X-Com: Enemy Unknown
Or whatever you want to call the original game (I first played on PSX). X-Com is hands-down the best videogame ever made. Hands across, hands South, hands left; really, hands in any direction. The game is still relevant today thanks to having cartoonish graphics so it just looks like a modern indie game. Among the many reasons the game is brilliant, the main one for me is freedom and repeatability. Especially combined with the horror atmosphere. There are so many different ways of playing tha game and still now, with hundreds and hundreds of hours invested, the game still occasionally surprises me.
Final Fantasy VII
Seven was rather a departure from the usual Final Fantasy, not only was the world far more technologically advanced than other games (until the release of XIII), but it was also the first game to go into 3D. It was a satisfying length, combined several (wildly) different styles of story-telling, themes and tones (this is a game with an ultra-serious Sephiroth-shaped threat to earth combined with bee-butted ladies who nick-name you ‘poo’). It was also very versatile (you can really abuse materia) and quite open, in a way that later Final Fantasy games just aren’t.
Metal Gear Solid 4
A story about technology, a life of battle, control, but more importantly, old men having on a punchout on top of a massive warship. Great gameplay, fantastic cinematics, phenomenal graphics, fascinating characters. One of the best games ever made.
All the open-ness and strangeness of Morrowind, the graphical capabilities of Oblivion, and the story-line of Fallout, Fallout 3 in my humble opinion surpasses all of those games. I was actually quite late to the game with this because it was bizarrely advertised more as a shooter than the RPG it is. With Fallout 3 I just fell in love completely with the setting and the weird characters of the Capital Wasteland. Superior to New Vegas by dint of not crashing so much I couldn’t get to the game (well and the better story).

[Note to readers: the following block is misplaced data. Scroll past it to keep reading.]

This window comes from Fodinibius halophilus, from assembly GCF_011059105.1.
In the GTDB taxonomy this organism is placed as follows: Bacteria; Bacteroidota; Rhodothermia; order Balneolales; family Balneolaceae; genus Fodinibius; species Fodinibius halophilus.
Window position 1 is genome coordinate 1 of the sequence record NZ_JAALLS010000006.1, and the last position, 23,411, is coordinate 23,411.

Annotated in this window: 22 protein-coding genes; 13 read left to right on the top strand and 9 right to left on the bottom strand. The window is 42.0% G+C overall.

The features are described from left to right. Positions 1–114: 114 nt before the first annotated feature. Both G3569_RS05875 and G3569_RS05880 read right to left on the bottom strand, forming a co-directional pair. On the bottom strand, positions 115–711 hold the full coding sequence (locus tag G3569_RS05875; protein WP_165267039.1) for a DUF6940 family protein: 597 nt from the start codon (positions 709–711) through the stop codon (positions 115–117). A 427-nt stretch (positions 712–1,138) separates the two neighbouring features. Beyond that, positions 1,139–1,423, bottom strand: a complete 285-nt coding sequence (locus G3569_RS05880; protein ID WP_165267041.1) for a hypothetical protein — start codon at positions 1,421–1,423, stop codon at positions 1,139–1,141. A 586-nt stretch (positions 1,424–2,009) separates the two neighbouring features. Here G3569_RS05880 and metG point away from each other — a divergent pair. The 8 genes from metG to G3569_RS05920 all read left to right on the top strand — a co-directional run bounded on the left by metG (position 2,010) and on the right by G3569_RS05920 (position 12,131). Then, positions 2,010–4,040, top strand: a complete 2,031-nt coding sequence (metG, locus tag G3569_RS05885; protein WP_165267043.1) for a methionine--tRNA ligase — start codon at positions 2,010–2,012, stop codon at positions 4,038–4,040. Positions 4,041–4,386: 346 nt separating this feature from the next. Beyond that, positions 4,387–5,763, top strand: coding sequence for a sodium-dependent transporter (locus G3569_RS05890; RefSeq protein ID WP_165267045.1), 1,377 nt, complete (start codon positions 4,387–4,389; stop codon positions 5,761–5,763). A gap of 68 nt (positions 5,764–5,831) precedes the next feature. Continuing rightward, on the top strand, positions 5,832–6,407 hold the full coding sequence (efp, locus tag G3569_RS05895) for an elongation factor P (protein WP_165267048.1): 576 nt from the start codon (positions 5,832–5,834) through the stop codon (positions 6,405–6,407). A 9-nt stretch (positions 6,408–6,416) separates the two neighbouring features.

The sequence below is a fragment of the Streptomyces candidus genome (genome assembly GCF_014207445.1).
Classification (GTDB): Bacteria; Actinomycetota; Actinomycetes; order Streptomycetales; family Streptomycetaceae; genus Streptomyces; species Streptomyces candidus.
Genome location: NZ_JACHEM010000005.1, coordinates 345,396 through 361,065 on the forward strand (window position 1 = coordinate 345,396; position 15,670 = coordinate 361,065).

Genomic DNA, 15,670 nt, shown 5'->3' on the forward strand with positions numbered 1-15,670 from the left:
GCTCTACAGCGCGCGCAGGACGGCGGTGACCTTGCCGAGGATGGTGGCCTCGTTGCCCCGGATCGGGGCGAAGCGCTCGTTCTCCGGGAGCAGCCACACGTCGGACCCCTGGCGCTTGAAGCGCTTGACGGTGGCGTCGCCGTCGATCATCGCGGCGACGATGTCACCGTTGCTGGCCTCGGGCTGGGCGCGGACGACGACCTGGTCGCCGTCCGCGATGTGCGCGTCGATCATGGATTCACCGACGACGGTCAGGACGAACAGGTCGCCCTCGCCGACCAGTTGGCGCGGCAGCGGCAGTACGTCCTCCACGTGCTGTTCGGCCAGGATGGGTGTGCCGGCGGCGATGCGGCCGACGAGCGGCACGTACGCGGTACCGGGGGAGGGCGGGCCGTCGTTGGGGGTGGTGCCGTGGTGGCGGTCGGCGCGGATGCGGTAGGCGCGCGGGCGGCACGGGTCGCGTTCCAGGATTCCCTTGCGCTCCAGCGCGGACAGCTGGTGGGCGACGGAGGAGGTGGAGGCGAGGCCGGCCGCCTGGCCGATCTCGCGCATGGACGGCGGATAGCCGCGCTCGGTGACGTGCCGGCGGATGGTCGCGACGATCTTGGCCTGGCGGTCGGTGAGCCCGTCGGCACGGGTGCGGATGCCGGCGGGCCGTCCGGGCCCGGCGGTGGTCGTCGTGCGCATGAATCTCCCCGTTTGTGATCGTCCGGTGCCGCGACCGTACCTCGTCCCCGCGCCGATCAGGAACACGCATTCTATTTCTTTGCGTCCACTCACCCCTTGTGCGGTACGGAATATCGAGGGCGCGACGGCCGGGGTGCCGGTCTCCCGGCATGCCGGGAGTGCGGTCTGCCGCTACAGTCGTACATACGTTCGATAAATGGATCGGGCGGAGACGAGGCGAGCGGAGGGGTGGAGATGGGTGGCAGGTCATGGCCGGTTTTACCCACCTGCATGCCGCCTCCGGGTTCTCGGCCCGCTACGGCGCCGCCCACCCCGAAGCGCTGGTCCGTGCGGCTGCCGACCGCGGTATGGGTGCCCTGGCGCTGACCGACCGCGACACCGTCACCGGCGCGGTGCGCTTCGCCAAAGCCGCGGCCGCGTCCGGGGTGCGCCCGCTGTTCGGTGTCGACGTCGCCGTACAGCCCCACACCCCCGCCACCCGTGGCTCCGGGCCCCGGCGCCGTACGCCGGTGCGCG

Silent Hill 4: The Room
Yep, the weird one, and my favourite because of it. No other game has creeped me out in such a way as the forth instalment. At its heart, The Room is a ghost story, and a bloody effective one at that. It’s themes of voyeurism, isolation, and the perversion of the ordinary were really cool and have never been done elsewhere, let alone with such success.
A couple of honourable mentions; Soul Reaver: Legacy of Kain, once again a very open game with several different playstyles, an absolutely peerless plot, and used a derivative of the Gex engine (original Tomb Raider). The Gex engine in Soul Reaver was quite probably the first commercial engine capable of fully streaming an entire 3D game with no loading screens. All of that combined with some amazing voice acting (foes do not battle in Legacy of Kain, they have word-offs). Defiance may have done it prettier and with more style, but Soul Reaver did it first and is just a little bit more fun. Amnesia: The Dark Descent was a brilliant and pioneering game that was great in its own right and completely, single-handedly, and pretty much overnight revitalised the Horror genre in gaming. Although it did also populise the reaction-based Let’s Play, which I’m not sure is such a good thing.
We tag … well, um, not sure. I’d quite like to see CopperKiddo andforetoldbygyromancy do this? And any of our followers would be rly, rly cool, but like, you don’t have to.
And um … you probably don’t want to write as much as we did … we er, kinda overdid it.
Re-posted from Tumblr, from here.